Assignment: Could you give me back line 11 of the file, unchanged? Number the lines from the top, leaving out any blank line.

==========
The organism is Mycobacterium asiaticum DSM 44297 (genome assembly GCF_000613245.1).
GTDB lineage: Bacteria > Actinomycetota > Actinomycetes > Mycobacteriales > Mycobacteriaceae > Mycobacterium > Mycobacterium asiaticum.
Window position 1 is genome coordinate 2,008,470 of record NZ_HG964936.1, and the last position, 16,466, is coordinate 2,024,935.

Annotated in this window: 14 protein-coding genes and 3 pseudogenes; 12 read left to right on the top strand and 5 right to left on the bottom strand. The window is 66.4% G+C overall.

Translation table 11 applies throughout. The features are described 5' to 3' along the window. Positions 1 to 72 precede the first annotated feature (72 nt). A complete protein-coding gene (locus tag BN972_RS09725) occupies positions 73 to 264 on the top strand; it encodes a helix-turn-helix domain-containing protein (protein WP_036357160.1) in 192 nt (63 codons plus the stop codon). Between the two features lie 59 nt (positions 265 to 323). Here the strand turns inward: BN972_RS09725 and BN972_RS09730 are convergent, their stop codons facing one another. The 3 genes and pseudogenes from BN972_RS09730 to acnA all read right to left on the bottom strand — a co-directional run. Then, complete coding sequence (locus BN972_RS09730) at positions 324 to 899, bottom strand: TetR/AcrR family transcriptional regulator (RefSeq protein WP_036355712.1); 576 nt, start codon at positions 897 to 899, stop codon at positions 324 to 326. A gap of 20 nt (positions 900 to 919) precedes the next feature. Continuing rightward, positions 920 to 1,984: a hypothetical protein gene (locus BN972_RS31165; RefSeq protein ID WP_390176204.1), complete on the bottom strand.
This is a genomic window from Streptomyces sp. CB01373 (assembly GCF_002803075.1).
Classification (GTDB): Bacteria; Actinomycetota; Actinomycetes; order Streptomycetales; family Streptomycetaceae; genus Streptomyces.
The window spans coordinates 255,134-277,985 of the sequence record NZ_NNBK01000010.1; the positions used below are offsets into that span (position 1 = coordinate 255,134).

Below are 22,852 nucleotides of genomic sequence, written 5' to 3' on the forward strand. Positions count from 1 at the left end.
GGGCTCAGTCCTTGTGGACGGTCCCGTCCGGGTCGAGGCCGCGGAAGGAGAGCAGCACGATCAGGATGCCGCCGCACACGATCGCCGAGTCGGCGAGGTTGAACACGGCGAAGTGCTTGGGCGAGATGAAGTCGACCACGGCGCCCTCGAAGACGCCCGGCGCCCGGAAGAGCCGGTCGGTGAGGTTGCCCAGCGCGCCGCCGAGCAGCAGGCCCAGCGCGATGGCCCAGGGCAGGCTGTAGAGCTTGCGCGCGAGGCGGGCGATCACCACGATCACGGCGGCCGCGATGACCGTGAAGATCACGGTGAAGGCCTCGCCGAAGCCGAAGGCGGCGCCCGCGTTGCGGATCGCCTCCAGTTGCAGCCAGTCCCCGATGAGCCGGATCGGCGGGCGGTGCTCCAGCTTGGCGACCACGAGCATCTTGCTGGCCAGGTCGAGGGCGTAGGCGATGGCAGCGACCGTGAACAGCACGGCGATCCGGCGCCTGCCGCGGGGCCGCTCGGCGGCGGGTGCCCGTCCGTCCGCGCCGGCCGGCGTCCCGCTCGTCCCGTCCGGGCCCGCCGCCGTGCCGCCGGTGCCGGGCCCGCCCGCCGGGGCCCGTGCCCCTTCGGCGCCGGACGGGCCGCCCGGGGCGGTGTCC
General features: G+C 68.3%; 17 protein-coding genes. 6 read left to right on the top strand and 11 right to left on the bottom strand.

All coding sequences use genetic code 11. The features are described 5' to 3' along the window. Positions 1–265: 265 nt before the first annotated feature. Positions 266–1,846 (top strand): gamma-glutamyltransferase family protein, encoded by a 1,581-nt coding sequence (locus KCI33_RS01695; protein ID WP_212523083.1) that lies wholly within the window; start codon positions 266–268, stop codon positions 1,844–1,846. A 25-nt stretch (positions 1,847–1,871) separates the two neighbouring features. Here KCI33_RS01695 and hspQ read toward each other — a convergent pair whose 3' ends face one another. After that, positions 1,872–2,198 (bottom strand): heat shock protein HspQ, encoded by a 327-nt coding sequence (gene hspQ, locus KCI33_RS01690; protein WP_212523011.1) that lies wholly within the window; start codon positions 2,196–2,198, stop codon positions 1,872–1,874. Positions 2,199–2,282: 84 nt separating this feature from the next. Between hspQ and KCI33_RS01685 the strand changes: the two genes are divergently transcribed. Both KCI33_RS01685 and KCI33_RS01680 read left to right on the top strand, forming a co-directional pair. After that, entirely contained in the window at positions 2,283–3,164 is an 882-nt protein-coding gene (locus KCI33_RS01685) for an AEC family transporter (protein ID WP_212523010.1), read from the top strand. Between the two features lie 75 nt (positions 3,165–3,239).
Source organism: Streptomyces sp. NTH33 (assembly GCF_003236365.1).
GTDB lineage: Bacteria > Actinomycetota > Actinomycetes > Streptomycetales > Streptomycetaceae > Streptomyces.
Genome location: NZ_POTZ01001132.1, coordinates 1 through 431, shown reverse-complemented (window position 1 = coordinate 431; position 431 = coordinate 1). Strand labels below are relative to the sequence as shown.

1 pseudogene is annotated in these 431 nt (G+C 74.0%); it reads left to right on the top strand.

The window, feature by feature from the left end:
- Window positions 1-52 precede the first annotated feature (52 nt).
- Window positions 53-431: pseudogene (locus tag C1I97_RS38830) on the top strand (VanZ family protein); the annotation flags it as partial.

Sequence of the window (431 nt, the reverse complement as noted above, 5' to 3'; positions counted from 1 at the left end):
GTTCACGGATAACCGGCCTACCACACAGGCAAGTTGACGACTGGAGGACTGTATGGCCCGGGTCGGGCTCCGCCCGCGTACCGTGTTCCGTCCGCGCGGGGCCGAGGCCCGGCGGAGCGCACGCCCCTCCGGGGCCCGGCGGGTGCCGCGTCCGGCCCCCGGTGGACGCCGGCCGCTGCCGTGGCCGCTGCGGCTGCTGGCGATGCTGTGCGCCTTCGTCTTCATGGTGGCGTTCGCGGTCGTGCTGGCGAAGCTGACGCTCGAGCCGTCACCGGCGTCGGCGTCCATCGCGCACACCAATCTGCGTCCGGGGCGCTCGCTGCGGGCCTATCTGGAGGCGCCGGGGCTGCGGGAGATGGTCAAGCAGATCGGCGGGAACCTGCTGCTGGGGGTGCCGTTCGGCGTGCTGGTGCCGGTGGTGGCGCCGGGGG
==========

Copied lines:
General features: G+C 68.3%; 17 protein-coding genes. 6 read left to right on the top strand and 11 right to left on the bottom strand.